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Understanding Assam-NRC
The National Register of Citizens (NRC) in Assam is a register containing details of all Indian citizens in Assam. The first NRC was prepared in 1951, by recording details of people included in that year's Census.

Now, it is being updated only in Assam, to comply with the demands in the Assam Accord, which was the culmination of the six-year-long Assam movement against migrants from Bangladesh.

Assam undertook the exercise in September 2015 and published the first draft with names of 19 million people, on December 31 last year. The second draft for the remaining 13.9 million people was scheduled to be published on July 30. As per schedule, it was published in Assam, identifying 2,89,83,677 people as valid citizens of India. A total of 3,29,91,384 people had applied to become part of the NRC, officials said today. More than 40 lakh people were found to be invalid citizens of India.

To apply for inclusion in the NRC, one's name or one's ancestor's name must be in the 1951 NRC or in any voter list up to the midnight of March 24, 1971, the cut-off date agreed upon. Exclusion from the final NRC does not mean automatic declaration of anyone as foreigner and once the final document is published, if someone is dissatisfied, he or she can always go to a foreigners' tribunal in the state to get justice. There are around 300 foreigners' tribunals in Assam.

Home Minister Rajnath Singh had said that the NRC was being updated in accordance with the "Assam Accord" signed on August 15, 1985 and the process was being carried out as per the directions of the Supreme Court, which was monitoring it continuously. The home minister had asserted that the NRC exercise was being carried out in a totally impartial, transparent and meticulous manner and will continue so. But is it all being fairly done? The non-Assamese say, no!

People of Bengali origin, both Muslims and Hindus, are in panic, with quite a few of them committing suicides. They are saying that they are being harassed despite having submitted all necessary documents. However, the Supreme Court has now directed that there must be no coercion to those not in the register.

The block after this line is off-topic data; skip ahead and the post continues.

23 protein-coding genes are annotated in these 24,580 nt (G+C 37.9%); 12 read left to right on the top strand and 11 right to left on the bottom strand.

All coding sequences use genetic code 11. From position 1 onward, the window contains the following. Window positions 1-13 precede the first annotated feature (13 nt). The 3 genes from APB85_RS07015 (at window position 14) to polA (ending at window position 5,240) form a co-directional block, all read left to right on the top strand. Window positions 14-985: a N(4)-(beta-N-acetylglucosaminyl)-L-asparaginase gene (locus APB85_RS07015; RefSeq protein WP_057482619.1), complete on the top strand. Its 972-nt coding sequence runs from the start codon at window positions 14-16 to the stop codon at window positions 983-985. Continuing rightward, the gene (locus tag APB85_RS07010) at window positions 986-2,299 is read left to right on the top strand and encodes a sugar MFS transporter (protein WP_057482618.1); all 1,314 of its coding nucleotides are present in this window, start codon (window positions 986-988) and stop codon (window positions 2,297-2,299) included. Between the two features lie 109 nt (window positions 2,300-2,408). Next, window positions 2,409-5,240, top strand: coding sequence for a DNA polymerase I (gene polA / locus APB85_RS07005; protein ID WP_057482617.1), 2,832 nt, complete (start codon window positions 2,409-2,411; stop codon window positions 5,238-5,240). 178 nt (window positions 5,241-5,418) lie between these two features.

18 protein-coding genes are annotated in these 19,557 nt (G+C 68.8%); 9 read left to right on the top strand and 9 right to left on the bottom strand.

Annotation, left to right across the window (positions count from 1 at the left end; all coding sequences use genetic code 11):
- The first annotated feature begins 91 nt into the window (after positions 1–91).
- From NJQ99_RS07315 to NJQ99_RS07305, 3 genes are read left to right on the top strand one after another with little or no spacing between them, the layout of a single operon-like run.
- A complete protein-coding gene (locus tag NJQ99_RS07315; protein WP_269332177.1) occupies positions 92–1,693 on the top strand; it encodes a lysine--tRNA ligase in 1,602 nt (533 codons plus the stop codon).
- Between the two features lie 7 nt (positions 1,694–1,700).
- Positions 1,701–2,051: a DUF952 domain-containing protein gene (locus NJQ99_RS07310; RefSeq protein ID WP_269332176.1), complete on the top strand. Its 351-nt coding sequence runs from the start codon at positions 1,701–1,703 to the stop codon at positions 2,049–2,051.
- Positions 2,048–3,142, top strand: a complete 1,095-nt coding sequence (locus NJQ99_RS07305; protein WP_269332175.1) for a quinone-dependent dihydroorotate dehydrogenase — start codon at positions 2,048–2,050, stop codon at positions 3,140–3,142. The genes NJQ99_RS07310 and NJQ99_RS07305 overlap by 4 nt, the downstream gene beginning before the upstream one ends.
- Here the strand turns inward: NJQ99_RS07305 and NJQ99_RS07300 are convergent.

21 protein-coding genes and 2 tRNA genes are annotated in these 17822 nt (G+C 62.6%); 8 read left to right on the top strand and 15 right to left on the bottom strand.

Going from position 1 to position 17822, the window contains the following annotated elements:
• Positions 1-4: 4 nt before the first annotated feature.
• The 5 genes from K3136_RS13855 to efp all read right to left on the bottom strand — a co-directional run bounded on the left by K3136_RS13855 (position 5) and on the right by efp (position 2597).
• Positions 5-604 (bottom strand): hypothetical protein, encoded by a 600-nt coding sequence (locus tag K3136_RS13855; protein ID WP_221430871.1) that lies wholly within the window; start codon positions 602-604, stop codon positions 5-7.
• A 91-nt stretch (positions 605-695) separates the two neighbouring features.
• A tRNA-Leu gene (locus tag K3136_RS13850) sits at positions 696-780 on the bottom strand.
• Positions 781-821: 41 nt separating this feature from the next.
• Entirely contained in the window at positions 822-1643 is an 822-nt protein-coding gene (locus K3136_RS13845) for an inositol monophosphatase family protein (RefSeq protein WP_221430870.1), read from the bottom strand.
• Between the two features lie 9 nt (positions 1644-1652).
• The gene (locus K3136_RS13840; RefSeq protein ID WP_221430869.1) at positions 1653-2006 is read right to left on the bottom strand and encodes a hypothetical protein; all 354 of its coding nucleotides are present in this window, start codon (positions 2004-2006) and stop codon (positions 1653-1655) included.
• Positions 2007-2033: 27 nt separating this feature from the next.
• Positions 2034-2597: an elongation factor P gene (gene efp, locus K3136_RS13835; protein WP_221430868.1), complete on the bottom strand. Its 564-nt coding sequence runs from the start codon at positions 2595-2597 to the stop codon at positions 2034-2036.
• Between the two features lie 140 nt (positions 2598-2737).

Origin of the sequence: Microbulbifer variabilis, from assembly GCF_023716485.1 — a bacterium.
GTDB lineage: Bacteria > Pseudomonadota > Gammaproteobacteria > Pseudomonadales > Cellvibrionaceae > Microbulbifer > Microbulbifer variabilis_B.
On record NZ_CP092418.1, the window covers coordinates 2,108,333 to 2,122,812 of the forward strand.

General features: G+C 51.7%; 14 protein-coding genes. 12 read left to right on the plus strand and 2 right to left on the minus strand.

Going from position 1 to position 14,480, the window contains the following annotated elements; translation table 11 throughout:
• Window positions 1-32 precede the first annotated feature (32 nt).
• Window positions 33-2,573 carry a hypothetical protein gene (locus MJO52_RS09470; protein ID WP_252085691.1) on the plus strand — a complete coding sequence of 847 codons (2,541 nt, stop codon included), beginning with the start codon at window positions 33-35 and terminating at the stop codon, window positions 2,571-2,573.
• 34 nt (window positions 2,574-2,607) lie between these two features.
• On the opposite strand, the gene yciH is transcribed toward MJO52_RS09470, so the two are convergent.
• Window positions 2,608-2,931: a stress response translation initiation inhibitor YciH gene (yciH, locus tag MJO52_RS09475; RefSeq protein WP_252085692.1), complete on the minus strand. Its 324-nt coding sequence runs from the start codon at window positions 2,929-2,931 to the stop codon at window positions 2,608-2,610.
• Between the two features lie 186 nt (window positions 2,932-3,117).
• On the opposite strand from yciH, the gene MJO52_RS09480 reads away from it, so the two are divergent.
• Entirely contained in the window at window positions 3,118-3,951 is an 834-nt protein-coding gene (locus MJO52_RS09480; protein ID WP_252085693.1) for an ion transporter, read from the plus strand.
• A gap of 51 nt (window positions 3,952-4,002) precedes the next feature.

In this connection, we may not forget that the tragic past of partition is still alive in memory of many Bengali-speaking people. Many families came from 'Sylhet' district of East Pakistan to settle in Assam. Before formation of Bangladesh – in East Pakistan – atrocities or threat of atrocities on a part of the Hindu population was there and even now it is continuing. So, some sort of empathy for the Hindu population of Bangladesh is only legitimate particularly, when they are of the same language and religion as that of Bangla and they were all originally residents of undivided India.

The problem of illegal immigration from erstwhile East Pakistan and now Bangladesh started from Partition days and still persists over whole of North East including Assam and even West Bengal. Assam has been impacted most and therefore the current steps towards identification of illegal immigrants are only to be welcomed particularly since it is being monitored by the Supreme Court. Only the implementation process has to be painless. Further, we need a sensible policy that focuses on sending back some illegals, while absorbing the bulk of them with temporary work permits. These can be converted to citizenship and permanent residency over time.

The writer is a commentator and an author.

Editorial NOTE: This article is categorized under Opinion Section. The views expressed in this article are solely those of the author and do not necessarily represent the views of In case you have a opposing view, please click here to share the same in the comments section.
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